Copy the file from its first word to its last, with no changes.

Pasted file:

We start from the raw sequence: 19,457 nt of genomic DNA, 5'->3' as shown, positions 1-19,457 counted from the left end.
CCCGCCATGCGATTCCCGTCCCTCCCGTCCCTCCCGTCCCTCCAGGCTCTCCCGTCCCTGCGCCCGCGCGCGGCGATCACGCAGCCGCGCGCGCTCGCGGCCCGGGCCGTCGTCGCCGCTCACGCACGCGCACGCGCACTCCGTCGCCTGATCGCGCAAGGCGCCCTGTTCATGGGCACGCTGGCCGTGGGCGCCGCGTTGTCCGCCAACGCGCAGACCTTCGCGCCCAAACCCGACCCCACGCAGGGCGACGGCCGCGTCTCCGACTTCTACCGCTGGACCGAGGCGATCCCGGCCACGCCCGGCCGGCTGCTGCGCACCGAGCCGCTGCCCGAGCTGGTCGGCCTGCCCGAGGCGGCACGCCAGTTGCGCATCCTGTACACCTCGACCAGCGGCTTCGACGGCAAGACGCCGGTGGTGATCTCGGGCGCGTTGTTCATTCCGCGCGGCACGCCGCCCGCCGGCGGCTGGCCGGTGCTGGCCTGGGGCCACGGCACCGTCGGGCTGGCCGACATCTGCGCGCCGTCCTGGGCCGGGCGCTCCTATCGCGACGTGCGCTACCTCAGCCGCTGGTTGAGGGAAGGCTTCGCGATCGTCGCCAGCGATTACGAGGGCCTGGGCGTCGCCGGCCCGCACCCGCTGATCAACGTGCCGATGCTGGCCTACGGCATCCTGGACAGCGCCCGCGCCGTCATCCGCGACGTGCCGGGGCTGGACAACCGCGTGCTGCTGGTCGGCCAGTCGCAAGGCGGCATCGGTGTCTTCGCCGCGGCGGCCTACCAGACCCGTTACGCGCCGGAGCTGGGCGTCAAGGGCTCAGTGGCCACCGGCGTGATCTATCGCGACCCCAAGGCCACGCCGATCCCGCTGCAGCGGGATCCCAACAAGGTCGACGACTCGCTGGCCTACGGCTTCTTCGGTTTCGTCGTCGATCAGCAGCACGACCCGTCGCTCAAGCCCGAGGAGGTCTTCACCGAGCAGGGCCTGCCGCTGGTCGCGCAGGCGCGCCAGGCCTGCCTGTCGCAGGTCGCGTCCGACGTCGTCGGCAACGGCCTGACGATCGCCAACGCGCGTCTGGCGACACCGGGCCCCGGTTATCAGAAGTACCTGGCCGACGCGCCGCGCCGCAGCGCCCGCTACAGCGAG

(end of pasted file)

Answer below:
We start from the raw sequence: 19,457 nt of genomic DNA, 5'->3' as shown, positions 1-19,457 counted from the left end.
CCCGCCATGCGATTCCCGTCCCTCCCGTCCCTCCCGTCCCTCCAGGCTCTCCCGTCCCTGCGCCCGCGCGCGGCGATCACGCAGCCGCGCGCGCTCGCGGCCCGGGCCGTCGTCGCCGCTCACGCACGCGCACGCGCACTCCGTCGCCTGATCGCGCAAGGCGCCCTGTTCATGGGCACGCTGGCCGTGGGCGCCGCGTTGTCCGCCAACGCGCAGACCTTCGCGCCCAAACCCGACCCCACGCAGGGCGACGGCCGCGTCTCCGACTTCTACCGCTGGACCGAGGCGATCCCGGCCACGCCCGGCCGGCTGCTGCGCACCGAGCCGCTGCCCGAGCTGGTCGGCCTGCCCGAGGCGGCACGCCAGTTGCGCATCCTGTACACCTCGACCAGCGGCTTCGACGGCAAGACGCCGGTGGTGATCTCGGGCGCGTTGTTCATTCCGCGCGGCACGCCGCCCGCCGGCGGCTGGCCGGTGCTGGCCTGGGGCCACGGCACCGTCGGGCTGGCCGACATCTGCGCGCCGTCCTGGGCCGGGCGCTCCTATCGCGACGTGCGCTACCTCAGCCGCTGGTTGAGGGAAGGCTTCGCGATCGTCGCCAGCGATTACGAGGGCCTGGGCGTCGCCGGCCCGCACCCGCTGATCAACGTGCCGATGCTGGCCTACGGCATCCTGGACAGCGCCCGCGCCGTCATCCGCGACGTGCCGGGGCTGGACAACCGCGTGCTGCTGGTCGGCCAGTCGCAAGGCGGCATCGGTGTCTTCGCCGCGGCGGCCTACCAGACCCGTTACGCGCCGGAGCTGGGCGTCAAGGGCTCAGTGGCCACCGGCGTGATCTATCGCGACCCCAAGGCCACGCCGATCCCGCTGCAGCGGGATCCCAACAAGGTCGACGACTCGCTGGCCTACGGCTTCTTCGGTTTCGTCGTCGATCAGCAGCACGACCCGTCGCTCAAGCCCGAGGAGGTCTTCACCGAGCAGGGCCTGCCGCTGGTCGCGCAGGCGCGCCAGGCCTGCCTGTCGCAGGTCGCGTCCGACGTCGTCGGCAACGGCCTGACGATCGCCAACGCGCGTCTGGCGACACCGGGCCCCGGTTATCAGAAGTACCTGGCCGACGCGCCGCGCCGCAGCGCCCGCTACAGCGAG